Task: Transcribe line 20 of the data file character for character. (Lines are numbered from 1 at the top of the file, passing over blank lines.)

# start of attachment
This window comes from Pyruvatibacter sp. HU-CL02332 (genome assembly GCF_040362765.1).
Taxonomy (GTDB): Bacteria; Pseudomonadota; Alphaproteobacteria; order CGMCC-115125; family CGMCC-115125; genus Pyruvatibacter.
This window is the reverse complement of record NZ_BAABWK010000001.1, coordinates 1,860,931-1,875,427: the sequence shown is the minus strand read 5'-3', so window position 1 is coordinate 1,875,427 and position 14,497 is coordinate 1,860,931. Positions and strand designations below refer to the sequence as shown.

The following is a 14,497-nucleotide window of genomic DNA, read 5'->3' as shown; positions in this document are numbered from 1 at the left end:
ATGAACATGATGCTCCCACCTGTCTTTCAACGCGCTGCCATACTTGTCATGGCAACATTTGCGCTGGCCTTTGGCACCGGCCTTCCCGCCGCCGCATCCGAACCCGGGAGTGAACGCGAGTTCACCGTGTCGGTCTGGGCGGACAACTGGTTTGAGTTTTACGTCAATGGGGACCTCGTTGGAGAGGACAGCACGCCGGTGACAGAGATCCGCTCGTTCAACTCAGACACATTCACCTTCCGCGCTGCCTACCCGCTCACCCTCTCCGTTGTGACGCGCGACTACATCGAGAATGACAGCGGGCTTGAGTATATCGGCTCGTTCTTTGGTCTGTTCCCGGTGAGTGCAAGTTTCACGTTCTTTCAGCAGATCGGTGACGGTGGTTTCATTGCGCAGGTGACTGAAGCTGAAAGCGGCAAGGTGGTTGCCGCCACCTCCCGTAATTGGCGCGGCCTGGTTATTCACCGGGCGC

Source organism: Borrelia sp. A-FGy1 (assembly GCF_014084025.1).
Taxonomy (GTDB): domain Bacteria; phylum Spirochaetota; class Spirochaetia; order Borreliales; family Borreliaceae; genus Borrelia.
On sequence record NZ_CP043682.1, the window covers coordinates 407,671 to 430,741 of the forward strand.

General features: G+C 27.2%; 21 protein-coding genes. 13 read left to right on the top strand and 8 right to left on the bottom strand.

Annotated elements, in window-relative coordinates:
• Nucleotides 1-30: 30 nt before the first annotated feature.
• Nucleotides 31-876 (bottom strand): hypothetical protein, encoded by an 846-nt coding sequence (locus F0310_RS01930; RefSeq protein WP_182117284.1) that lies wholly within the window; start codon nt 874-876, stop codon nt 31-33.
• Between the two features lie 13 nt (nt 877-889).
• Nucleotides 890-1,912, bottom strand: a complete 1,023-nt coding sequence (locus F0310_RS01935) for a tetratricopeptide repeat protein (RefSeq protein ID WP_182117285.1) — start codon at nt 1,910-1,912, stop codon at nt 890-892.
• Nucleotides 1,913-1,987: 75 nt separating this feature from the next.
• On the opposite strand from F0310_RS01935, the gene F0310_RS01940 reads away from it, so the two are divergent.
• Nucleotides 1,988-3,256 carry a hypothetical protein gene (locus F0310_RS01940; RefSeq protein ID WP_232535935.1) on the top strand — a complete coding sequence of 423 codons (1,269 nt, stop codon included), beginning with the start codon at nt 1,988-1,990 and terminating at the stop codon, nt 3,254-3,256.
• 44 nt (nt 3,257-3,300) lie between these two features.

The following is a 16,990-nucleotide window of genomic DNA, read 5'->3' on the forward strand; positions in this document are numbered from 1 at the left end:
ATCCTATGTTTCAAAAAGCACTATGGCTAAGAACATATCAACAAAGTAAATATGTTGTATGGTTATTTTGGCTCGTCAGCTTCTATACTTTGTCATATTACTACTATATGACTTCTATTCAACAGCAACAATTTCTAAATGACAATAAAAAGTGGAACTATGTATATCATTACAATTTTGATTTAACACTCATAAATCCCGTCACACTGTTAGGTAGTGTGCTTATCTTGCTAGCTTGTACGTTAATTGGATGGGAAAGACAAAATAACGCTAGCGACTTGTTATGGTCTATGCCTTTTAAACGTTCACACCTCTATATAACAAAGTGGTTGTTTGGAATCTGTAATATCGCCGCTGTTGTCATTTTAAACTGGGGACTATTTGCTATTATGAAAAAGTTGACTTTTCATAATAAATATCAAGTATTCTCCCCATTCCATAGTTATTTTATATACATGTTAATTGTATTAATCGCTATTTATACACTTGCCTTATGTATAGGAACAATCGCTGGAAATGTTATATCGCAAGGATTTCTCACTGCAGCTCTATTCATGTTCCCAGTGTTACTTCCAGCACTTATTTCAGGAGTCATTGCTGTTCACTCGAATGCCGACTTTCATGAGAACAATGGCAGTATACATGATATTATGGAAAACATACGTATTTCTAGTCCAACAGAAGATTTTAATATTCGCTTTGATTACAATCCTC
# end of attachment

ATCCTATGTTTCAAAAAGCACTATGGCTAAGAACATATCAACAAAGTAAATATGTTGTATGGTTATTTTGGCTCGTCAGCTTCTATACTTTGTCATATTACTACTATATGACTTCTATTCAACAGCAACAATTTCTAAATGACAATAAAAAGTGGAACTATGTATATCATTACAATTTTGATTTAACACTCATAAATCCCGTCACACTGTTAGGTAGTGTGCTTATCTTGCTAGCTTGTACGTTAATTGGATGGGAAAGACAAAATAACGCTAGCGACTTGTTATGGTCTATGCCTTTTAAACGTTCACACCTCTATATAACAAAGTGGTTGTTTGGAATCTGTAATATCGCCGCTGTTGTCATTTTAAACTGGGGACTATTTGCTATTATGAAAAAGTTGACTTTTCATAATAAATATCAAGTATTCTCCCCATTCCATAGTTATTTTATATACATGTTAATTGTATTAATCGCTATTTATACACTTGCCTTATGTATAGGAACAATCGCTGGAAATGTTATATCGCAAGGATTTCTCACTGCAGCTCTATTCATGTTCCCAGTGTTACTTCCAGCACTTATTTCAGGAGTCATTGCTGTTCACTCGAATGCCGACTTTCATGAGAACAATGGCAGTATACATGATATTATGGAAAACATACGTATTTCTAGTCCAACAGAAGATTTTAATATTCGCTTTGATTACAATCCTC